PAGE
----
Tuesday, 31 May 2016

Tom Hess: How To Play Awesome Guitar Arpeggios (Even When You Can’t Play Fast Yet)



How To Play Awesome Guitar Arpeggios (Even When You Can’t Play Fast Yet)
by Tom Hess

You can turn any arpeggio from so-so to amazing without playing it at high speeds. Use basic creativity ideas to make any sweep picking exercise into actual music.
The following video will help you play awesome arpeggio guitar licks:




Use the following ideas to make any arpeggio sound badass:
1. Create Excitement By Inserting Silence Into Your Arpeggios
Place silence into an arpeggio at unexpected times to make it sound more interesting. Instead of playing through an arpeggio over and over like this:







This makes the arpeggio easier to play and also makes it sound more awesome.
This awesome sweep picking video shows you what this idea sounds like.
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Alter where you use silence and the length of time you use it for. Don’t stop at the same point every single time. This is crucial for keeping your arpeggio pattern from becoming boring.

2. Expand And Harmonize Your Arpeggios Using Inversions
You can maintain interest in your guitar arpeggios while repeating them over and over IF you do the following:
-Expand the pattern by using its inversions
-Use inversions as a way to harmonize the notes in your arpeggio
You must have great fretboard visualization skills to be able to expand an arpeggio using its inversions. Choose any arpeggio and attempt to locate its notes across the entire fretboard (for example, find the notes A C E for an A minor).
Example:






This example shows the A minor pattern played using inversions and covering the entire fretboard.
In order to add harmony to an inversion, you must record the inversions separately above one another (to do this the inversions can be played in any order).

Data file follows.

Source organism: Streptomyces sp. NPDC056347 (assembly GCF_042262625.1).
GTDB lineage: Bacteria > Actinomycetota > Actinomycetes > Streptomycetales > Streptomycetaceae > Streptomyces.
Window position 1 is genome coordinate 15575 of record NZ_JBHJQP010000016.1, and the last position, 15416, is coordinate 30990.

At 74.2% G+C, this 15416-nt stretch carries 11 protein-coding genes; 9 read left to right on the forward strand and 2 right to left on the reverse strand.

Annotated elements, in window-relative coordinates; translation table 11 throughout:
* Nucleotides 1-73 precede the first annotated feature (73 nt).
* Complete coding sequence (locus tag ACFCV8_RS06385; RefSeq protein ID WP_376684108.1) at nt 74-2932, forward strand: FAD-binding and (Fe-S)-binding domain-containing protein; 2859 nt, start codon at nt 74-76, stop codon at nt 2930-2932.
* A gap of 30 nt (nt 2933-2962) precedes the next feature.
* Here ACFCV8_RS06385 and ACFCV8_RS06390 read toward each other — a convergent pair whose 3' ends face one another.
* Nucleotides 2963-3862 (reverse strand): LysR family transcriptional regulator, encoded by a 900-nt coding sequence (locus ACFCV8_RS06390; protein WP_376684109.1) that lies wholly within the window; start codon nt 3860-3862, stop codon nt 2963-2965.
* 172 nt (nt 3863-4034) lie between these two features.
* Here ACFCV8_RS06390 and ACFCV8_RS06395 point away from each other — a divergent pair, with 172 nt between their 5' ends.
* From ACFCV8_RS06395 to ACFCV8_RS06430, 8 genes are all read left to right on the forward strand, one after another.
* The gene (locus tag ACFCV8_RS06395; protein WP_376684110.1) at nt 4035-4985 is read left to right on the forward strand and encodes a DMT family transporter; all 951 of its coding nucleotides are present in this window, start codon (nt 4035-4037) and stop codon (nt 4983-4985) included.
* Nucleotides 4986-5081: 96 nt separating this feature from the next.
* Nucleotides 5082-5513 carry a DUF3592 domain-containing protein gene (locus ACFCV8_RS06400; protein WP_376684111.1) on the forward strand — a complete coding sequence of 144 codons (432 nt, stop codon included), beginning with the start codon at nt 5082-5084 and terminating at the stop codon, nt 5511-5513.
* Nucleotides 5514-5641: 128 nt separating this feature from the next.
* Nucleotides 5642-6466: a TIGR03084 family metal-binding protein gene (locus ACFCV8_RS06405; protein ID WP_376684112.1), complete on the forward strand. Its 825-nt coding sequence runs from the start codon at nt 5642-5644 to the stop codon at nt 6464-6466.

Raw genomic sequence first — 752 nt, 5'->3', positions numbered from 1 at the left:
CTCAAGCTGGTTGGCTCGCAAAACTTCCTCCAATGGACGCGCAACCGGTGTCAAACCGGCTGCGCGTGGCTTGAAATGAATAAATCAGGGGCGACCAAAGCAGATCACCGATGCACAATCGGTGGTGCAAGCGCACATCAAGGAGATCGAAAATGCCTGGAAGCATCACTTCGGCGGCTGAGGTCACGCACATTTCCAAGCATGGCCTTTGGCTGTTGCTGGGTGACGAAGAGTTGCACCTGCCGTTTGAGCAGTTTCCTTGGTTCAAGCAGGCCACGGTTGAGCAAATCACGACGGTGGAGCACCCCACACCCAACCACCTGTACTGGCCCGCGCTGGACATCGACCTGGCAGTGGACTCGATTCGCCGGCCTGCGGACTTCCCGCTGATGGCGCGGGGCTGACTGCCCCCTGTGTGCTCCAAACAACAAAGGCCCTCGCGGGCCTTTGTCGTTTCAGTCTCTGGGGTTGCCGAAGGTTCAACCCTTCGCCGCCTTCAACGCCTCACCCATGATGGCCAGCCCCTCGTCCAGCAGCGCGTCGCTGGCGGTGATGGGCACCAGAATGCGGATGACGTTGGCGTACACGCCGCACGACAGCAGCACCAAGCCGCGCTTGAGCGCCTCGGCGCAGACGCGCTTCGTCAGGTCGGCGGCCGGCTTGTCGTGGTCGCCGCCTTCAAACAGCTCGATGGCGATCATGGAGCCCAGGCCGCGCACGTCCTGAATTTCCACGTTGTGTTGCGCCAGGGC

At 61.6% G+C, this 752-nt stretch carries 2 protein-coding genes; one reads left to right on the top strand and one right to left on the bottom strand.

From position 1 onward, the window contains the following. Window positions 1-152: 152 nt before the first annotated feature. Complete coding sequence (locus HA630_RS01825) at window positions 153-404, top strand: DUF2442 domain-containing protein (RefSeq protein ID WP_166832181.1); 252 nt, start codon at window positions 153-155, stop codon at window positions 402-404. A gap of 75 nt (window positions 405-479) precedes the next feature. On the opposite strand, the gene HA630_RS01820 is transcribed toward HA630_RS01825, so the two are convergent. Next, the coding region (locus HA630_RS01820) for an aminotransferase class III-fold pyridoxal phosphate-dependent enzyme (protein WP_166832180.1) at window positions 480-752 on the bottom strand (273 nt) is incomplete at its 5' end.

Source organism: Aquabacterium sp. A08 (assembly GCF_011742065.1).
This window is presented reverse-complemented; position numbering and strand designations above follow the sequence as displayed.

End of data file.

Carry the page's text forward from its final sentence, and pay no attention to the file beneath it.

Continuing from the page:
Watch the video at 1:52 to see a sample of this.

Harmonizing different arpeggios makes this concept sound even more interesting (as you can hear in the video).

Study guitar with a teacher to discover how to get more creative results using this concept.

3. Insert A Break Into The Arpeggio’s Pattern
If you simply repeat the same arpeggio up and down over and over it will eventually become boring. Rather than doing this, break each ascending and descending section into separate licks:
So instead of playing a lick like this:







See what this sounds like by checking out the video at 33 seconds.
Make sure you use both of these variations. If you overuse either one it can become boring over time.

This sweep picking resource gives you twenty-five additional ways to use arpeggios creatively.

4. Use A Varying Amount OF String In Your Arpeggio Shapes
Use a combination of 2, 3, 4 etc. string arpeggio shapes while playing arpeggio licks. This gives your guitar playing more variety and adds additional texture to the music.
Use the following three step exercise:

Step One: Come up with various different arpeggio patterns to play in a progression. For instance:
C minor
E flat major
G major
Ab major

Step Two: Use different sized string patterns plus new inversions each time you switch arpeggios. For instance:
C minor 2nd inversion (3 string pattern)
E flat major root position (4 string pattern)
G major root position (6 string pattern)
Ab major 1st inversion (5 string pattern)

Step Three: Think of ten variations of the arpeggios you came up with and play each variation with a different number of string lengths, plus new kinds of inversions.

5. Bring All These Ideas Together
You’ve got to play arpeggios with a lot of variety in order to keep them interesting. Even the coolest ideas can sound boring if you play them too much. Create variations of an arpeggio and utilize the ideas explained in this article.

This sweep picking resource shows you how to make your guitar arpeggios sound amazing.

About The Author:

Tom Hess is a professional musician, composer, and highly successful guitar instructor who trains and mentors guitarists with online guitar tuition. Visit tomhess.net to get free guitar playing tips, guitar playing resources, mini courses and more guitar playing articles.